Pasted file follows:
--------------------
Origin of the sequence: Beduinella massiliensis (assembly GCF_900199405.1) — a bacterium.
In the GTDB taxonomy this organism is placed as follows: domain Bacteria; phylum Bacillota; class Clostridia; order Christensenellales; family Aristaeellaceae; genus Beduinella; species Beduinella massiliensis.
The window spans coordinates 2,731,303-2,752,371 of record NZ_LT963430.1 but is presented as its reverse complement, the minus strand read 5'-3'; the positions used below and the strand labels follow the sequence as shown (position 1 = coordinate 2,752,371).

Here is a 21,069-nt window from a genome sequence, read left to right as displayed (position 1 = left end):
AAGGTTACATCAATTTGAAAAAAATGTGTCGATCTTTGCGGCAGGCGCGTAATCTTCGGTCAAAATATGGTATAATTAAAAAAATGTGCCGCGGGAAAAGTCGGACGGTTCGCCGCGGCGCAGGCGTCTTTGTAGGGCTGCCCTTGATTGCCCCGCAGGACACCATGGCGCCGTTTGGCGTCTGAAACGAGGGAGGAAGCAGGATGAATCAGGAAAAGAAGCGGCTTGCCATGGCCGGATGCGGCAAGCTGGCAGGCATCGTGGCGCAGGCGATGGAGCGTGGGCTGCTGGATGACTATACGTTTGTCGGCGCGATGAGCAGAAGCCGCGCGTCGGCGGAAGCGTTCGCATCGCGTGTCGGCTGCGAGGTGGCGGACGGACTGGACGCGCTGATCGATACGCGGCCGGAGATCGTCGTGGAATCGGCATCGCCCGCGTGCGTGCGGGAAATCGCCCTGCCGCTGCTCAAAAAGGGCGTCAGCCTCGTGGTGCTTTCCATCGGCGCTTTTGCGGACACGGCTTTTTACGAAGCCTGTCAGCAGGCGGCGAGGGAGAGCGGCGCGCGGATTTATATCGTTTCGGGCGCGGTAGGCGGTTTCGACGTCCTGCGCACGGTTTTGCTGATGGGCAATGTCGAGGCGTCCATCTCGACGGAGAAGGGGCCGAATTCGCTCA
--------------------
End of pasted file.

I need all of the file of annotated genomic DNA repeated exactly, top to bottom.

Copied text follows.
Origin of the sequence: Beduinella massiliensis (assembly GCF_900199405.1) — a bacterium.
In the GTDB taxonomy this organism is placed as follows: domain Bacteria; phylum Bacillota; class Clostridia; order Christensenellales; family Aristaeellaceae; genus Beduinella; species Beduinella massiliensis.
The window spans coordinates 2,731,303-2,752,371 of record NZ_LT963430.1 but is presented as its reverse complement, the minus strand read 5'-3'; the positions used below and the strand labels follow the sequence as shown (position 1 = coordinate 2,752,371).

Here is a 21,069-nt window from a genome sequence, read left to right as displayed (position 1 = left end):
AAGGTTACATCAATTTGAAAAAAATGTGTCGATCTTTGCGGCAGGCGCGTAATCTTCGGTCAAAATATGGTATAATTAAAAAAATGTGCCGCGGGAAAAGTCGGACGGTTCGCCGCGGCGCAGGCGTCTTTGTAGGGCTGCCCTTGATTGCCCCGCAGGACACCATGGCGCCGTTTGGCGTCTGAAACGAGGGAGGAAGCAGGATGAATCAGGAAAAGAAGCGGCTTGCCATGGCCGGATGCGGCAAGCTGGCAGGCATCGTGGCGCAGGCGATGGAGCGTGGGCTGCTGGATGACTATACGTTTGTCGGCGCGATGAGCAGAAGCCGCGCGTCGGCGGAAGCGTTCGCATCGCGTGTCGGCTGCGAGGTGGCGGACGGACTGGACGCGCTGATCGATACGCGGCCGGAGATCGTCGTGGAATCGGCATCGCCCGCGTGCGTGCGGGAAATCGCCCTGCCGCTGCTCAAAAAGGGCGTCAGCCTCGTGGTGCTTTCCATCGGCGCTTTTGCGGACACGGCTTTTTACGAAGCCTGTCAGCAGGCGGCGAGGGAGAGCGGCGCGCGGATTTATATCGTTTCGGGCGCGGTAGGCGGTTTCGACGTCCTGCGCACGGTTTTGCTGATGGGCAATGTCGAGGCGTCCATCTCGACGGAGAAGGGGCCGAATTCGCTCA